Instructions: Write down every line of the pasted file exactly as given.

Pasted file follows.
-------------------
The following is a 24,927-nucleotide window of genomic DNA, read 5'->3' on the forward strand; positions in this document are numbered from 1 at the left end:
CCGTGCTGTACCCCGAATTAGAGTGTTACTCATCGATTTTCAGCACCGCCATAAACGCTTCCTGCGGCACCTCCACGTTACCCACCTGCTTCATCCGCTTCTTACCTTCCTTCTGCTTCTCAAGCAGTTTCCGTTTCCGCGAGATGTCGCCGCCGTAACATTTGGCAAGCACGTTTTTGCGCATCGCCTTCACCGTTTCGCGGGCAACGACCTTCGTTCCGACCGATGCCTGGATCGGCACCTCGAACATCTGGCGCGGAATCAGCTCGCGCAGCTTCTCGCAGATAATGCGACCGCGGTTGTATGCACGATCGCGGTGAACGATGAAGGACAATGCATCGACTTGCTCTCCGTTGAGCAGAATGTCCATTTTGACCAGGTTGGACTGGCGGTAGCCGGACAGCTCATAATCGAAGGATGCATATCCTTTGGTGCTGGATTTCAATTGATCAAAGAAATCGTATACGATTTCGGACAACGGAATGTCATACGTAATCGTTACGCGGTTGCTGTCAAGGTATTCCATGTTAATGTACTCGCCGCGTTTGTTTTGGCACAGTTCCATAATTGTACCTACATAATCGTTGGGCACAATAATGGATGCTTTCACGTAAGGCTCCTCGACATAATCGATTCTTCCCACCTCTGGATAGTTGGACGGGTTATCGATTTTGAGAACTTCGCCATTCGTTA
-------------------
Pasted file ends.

The following is a 24,927-nucleotide window of genomic DNA, read 5'->3' on the forward strand; positions in this document are numbered from 1 at the left end:
CCGTGCTGTACCCCGAATTAGAGTGTTACTCATCGATTTTCAGCACCGCCATAAACGCTTCCTGCGGCACCTCCACGTTACCCACCTGCTTCATCCGCTTCTTACCTTCCTTCTGCTTCTCAAGCAGTTTCCGTTTCCGCGAGATGTCGCCGCCGTAACATTTGGCAAGCACGTTTTTGCGCATCGCCTTCACCGTTTCGCGGGCAACGACCTTCGTTCCGACCGATGCCTGGATCGGCACCTCGAACATCTGGCGCGGAATCAGCTCGCGCAGCTTCTCGCAGATAATGCGACCGCGGTTGTATGCACGATCGCGGTGAACGATGAAGGACAATGCATCGACTTGCTCTCCGTTGAGCAGAATGTCCATTTTGACCAGGTTGGACTGGCGGTAGCCGGACAGCTCATAATCGAAGGATGCATATCCTTTGGTGCTGGATTTCAATTGATCAAAGAAATCGTATACGATTTCGGACAACGGAATGTCATACGTAATCGTTACGCGGTTGCTGTCAAGGTATTCCATGTTAATGTACTCGCCGCGTTTGTTTTGGCACAGTTCCATAATTGTACCTACATAATCGTTGGGCACAATAATGGATGCTTTCACGTAAGGCTCCTCGACATAATCGATTCTTCCCACCTCTGGATAGTTGGACGGGTTATCGATTTTGAGAACTTCGCCATTCGTTA